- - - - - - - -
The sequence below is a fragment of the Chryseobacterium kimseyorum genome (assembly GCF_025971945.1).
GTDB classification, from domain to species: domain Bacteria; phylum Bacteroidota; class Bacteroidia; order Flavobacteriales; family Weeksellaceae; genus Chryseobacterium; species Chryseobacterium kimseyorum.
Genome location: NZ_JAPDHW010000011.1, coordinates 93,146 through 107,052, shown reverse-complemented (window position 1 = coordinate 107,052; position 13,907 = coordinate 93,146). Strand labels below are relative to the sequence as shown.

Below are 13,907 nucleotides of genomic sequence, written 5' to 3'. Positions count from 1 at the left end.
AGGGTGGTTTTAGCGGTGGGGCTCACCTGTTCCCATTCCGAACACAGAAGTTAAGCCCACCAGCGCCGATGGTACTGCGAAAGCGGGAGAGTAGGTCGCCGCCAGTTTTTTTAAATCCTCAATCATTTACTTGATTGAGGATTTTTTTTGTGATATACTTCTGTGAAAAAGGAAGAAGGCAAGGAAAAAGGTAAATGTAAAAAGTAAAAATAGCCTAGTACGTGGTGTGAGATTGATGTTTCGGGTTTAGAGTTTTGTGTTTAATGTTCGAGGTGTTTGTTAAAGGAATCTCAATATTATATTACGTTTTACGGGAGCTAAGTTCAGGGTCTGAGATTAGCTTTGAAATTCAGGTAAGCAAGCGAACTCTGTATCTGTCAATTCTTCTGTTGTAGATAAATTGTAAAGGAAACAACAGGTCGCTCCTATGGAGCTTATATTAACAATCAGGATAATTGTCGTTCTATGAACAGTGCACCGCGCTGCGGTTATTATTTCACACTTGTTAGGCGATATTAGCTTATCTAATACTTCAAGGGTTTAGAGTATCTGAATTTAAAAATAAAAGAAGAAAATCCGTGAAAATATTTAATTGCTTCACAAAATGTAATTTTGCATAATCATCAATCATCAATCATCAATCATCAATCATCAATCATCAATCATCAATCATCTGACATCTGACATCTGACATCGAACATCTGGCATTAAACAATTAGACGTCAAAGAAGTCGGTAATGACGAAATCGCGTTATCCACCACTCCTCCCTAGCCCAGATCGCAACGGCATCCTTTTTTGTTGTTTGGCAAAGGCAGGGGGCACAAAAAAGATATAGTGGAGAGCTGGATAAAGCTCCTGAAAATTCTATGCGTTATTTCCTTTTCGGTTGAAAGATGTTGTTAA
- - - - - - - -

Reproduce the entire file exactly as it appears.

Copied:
The sequence below is a fragment of the Chryseobacterium kimseyorum genome (assembly GCF_025971945.1).
GTDB classification, from domain to species: domain Bacteria; phylum Bacteroidota; class Bacteroidia; order Flavobacteriales; family Weeksellaceae; genus Chryseobacterium; species Chryseobacterium kimseyorum.
Genome location: NZ_JAPDHW010000011.1, coordinates 93,146 through 107,052, shown reverse-complemented (window position 1 = coordinate 107,052; position 13,907 = coordinate 93,146). Strand labels below are relative to the sequence as shown.

Below are 13,907 nucleotides of genomic sequence, written 5' to 3'. Positions count from 1 at the left end.
AGGGTGGTTTTAGCGGTGGGGCTCACCTGTTCCCATTCCGAACACAGAAGTTAAGCCCACCAGCGCCGATGGTACTGCGAAAGCGGGAGAGTAGGTCGCCGCCAGTTTTTTTAAATCCTCAATCATTTACTTGATTGAGGATTTTTTTTGTGATATACTTCTGTGAAAAAGGAAGAAGGCAAGGAAAAAGGTAAATGTAAAAAGTAAAAATAGCCTAGTACGTGGTGTGAGATTGATGTTTCGGGTTTAGAGTTTTGTGTTTAATGTTCGAGGTGTTTGTTAAAGGAATCTCAATATTATATTACGTTTTACGGGAGCTAAGTTCAGGGTCTGAGATTAGCTTTGAAATTCAGGTAAGCAAGCGAACTCTGTATCTGTCAATTCTTCTGTTGTAGATAAATTGTAAAGGAAACAACAGGTCGCTCCTATGGAGCTTATATTAACAATCAGGATAATTGTCGTTCTATGAACAGTGCACCGCGCTGCGGTTATTATTTCACACTTGTTAGGCGATATTAGCTTATCTAATACTTCAAGGGTTTAGAGTATCTGAATTTAAAAATAAAAGAAGAAAATCCGTGAAAATATTTAATTGCTTCACAAAATGTAATTTTGCATAATCATCAATCATCAATCATCAATCATCAATCATCAATCATCAATCATCAATCATCTGACATCTGACATCTGACATCGAACATCTGGCATTAAACAATTAGACGTCAAAGAAGTCGGTAATGACGAAATCGCGTTATCCACCACTCCTCCCTAGCCCAGATCGCAACGGCATCCTTTTTTGTTGTTTGGCAAAGGCAGGGGGCACAAAAAAGATATAGTGGAGAGCTGGATAAAGCTCCTGAAAATTCTATGCGTTATTTCCTTTTCGGTTGAAAGATGTTGTTAA